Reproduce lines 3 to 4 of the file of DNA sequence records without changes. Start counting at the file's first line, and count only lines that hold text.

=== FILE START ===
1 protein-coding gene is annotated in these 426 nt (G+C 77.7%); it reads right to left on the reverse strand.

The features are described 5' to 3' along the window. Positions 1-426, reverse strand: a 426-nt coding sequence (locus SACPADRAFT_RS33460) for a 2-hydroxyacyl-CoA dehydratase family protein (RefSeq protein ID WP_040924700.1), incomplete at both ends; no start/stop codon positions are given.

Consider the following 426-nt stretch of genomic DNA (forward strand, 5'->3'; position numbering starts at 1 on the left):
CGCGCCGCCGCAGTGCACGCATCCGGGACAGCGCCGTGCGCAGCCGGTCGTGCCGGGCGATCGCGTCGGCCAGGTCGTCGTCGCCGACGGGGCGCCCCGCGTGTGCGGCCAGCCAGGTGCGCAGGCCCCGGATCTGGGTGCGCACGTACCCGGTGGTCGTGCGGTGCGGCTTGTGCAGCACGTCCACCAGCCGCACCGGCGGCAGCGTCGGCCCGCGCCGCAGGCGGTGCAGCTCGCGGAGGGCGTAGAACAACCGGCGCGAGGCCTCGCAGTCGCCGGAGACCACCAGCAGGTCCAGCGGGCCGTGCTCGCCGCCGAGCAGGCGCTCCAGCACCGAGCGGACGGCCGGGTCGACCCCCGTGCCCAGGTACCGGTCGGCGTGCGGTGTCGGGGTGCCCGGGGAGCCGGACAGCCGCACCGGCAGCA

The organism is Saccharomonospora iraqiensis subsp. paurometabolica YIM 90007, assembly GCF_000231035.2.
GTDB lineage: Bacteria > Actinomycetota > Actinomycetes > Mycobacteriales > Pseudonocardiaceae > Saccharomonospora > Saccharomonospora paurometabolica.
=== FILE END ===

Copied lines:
Consider the following 426-nt stretch of genomic DNA (forward strand, 5'->3'; position numbering starts at 1 on the left):
CGCGCCGCCGCAGTGCACGCATCCGGGACAGCGCCGTGCGCAGCCGGTCGTGCCGGGCGATCGCGTCGGCCAGGTCGTCGTCGCCGACGGGGCGCCCCGCGTGTGCGGCCAGCCAGGTGCGCAGGCCCCGGATCTGGGTGCGCACGTACCCGGTGGTCGTGCGGTGCGGCTTGTGCAGCACGTCCACCAGCCGCACCGGCGGCAGCGTCGGCCCGCGCCGCAGGCGGTGCAGCTCGCGGAGGGCGTAGAACAACCGGCGCGAGGCCTCGCAGTCGCCGGAGACCACCAGCAGGTCCAGCGGGCCGTGCTCGCCGCCGAGCAGGCGCTCCAGCACCGAGCGGACGGCCGGGTCGACCCCCGTGCCCAGGTACCGGTCGGCGTGCGGTGTCGGGGTGCCCGGGGAGCCGGACAGCCGCACCGGCAGCA